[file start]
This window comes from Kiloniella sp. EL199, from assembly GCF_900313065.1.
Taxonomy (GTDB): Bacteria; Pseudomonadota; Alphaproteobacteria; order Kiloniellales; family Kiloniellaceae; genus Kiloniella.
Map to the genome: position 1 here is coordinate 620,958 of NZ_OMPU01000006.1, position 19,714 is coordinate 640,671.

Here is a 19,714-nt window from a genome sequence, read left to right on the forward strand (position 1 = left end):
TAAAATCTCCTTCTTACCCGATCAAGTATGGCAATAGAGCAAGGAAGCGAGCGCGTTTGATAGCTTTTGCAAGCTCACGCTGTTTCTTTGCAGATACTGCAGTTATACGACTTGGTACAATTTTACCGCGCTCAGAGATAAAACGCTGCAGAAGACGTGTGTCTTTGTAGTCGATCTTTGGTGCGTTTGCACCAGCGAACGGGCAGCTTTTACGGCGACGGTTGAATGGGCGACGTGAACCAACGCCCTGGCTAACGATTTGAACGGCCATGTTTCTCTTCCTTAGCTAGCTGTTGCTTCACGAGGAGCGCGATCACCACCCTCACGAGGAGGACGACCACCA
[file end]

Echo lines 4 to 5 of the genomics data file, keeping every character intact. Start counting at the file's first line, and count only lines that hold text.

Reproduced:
Here is a 19,714-nt window from a genome sequence, read left to right on the forward strand (position 1 = left end):
TAAAATCTCCTTCTTACCCGATCAAGTATGGCAATAGAGCAAGGAAGCGAGCGCGTTTGATAGCTTTTGCAAGCTCACGCTGTTTCTTTGCAGATACTGCAGTTATACGACTTGGTACAATTTTACCGCGCTCAGAGATAAAACGCTGCAGAAGACGTGTGTCTTTGTAGTCGATCTTTGGTGCGTTTGCACCAGCGAACGGGCAGCTTTTACGGCGACGGTTGAATGGGCGACGTGAACCAACGCCCTGGCTAACGATTTGAACGGCCATGTTTCTCTTCCTTAGCTAGCTGTTGCTTCACGAGGAGCGCGATCACCACCCTCACGAGGAGGACGACCACCA